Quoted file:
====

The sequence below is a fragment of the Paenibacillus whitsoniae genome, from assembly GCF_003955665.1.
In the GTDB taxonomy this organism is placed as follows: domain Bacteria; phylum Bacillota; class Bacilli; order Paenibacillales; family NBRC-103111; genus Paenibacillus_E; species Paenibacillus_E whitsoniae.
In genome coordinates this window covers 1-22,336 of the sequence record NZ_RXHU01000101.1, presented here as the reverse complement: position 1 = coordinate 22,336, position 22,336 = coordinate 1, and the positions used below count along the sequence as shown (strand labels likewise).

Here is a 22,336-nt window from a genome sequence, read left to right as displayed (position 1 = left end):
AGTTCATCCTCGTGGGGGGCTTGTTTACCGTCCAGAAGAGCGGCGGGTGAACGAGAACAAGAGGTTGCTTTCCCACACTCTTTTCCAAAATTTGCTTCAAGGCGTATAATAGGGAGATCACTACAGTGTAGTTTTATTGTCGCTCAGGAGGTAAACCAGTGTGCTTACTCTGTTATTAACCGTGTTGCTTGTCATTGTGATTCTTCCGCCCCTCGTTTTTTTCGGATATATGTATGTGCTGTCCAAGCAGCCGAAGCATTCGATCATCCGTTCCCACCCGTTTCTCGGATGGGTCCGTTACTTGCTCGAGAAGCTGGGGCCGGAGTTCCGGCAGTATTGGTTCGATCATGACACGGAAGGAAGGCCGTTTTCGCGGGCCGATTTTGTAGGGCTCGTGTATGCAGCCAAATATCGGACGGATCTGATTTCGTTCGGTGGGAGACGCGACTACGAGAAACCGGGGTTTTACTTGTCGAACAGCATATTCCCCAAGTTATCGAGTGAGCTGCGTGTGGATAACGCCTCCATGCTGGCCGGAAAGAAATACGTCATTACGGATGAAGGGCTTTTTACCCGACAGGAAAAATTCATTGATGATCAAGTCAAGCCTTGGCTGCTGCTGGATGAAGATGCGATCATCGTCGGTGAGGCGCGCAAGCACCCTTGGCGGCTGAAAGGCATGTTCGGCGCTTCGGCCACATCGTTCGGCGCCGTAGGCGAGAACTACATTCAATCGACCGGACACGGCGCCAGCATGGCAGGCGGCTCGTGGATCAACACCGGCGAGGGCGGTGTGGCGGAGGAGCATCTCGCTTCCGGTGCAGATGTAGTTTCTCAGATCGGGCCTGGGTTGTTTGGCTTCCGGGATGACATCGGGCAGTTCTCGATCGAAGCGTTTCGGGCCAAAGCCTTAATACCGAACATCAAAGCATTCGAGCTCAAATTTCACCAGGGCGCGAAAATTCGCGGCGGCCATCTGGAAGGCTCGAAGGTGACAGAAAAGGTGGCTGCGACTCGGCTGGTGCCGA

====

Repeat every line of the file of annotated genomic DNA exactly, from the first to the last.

The sequence below is a fragment of the Paenibacillus whitsoniae genome, from assembly GCF_003955665.1.
In the GTDB taxonomy this organism is placed as follows: domain Bacteria; phylum Bacillota; class Bacilli; order Paenibacillales; family NBRC-103111; genus Paenibacillus_E; species Paenibacillus_E whitsoniae.
In genome coordinates this window covers 1-22,336 of the sequence record NZ_RXHU01000101.1, presented here as the reverse complement: position 1 = coordinate 22,336, position 22,336 = coordinate 1, and the positions used below count along the sequence as shown (strand labels likewise).

Here is a 22,336-nt window from a genome sequence, read left to right as displayed (position 1 = left end):
AGTTCATCCTCGTGGGGGGCTTGTTTACCGTCCAGAAGAGCGGCGGGTGAACGAGAACAAGAGGTTGCTTTCCCACACTCTTTTCCAAAATTTGCTTCAAGGCGTATAATAGGGAGATCACTACAGTGTAGTTTTATTGTCGCTCAGGAGGTAAACCAGTGTGCTTACTCTGTTATTAACCGTGTTGCTTGTCATTGTGATTCTTCCGCCCCTCGTTTTTTTCGGATATATGTATGTGCTGTCCAAGCAGCCGAAGCATTCGATCATCCGTTCCCACCCGTTTCTCGGATGGGTCCGTTACTTGCTCGAGAAGCTGGGGCCGGAGTTCCGGCAGTATTGGTTCGATCATGACACGGAAGGAAGGCCGTTTTCGCGGGCCGATTTTGTAGGGCTCGTGTATGCAGCCAAATATCGGACGGATCTGATTTCGTTCGGTGGGAGACGCGACTACGAGAAACCGGGGTTTTACTTGTCGAACAGCATATTCCCCAAGTTATCGAGTGAGCTGCGTGTGGATAACGCCTCCATGCTGGCCGGAAAGAAATACGTCATTACGGATGAAGGGCTTTTTACCCGACAGGAAAAATTCATTGATGATCAAGTCAAGCCTTGGCTGCTGCTGGATGAAGATGCGATCATCGTCGGTGAGGCGCGCAAGCACCCTTGGCGGCTGAAAGGCATGTTCGGCGCTTCGGCCACATCGTTCGGCGCCGTAGGCGAGAACTACATTCAATCGACCGGACACGGCGCCAGCATGGCAGGCGGCTCGTGGATCAACACCGGCGAGGGCGGTGTGGCGGAGGAGCATCTCGCTTCCGGTGCAGATGTAGTTTCTCAGATCGGGCCTGGGTTGTTTGGCTTCCGGGATGACATCGGGCAGTTCTCGATCGAAGCGTTTCGGGCCAAAGCCTTAATACCGAACATCAAAGCATTCGAGCTCAAATTTCACCAGGGCGCGAAAATTCGCGGCGGCCATCTGGAAGGCTCGAAGGTGACAGAAAAGGTGGCTGCGACTCGGCTGGTGCCGA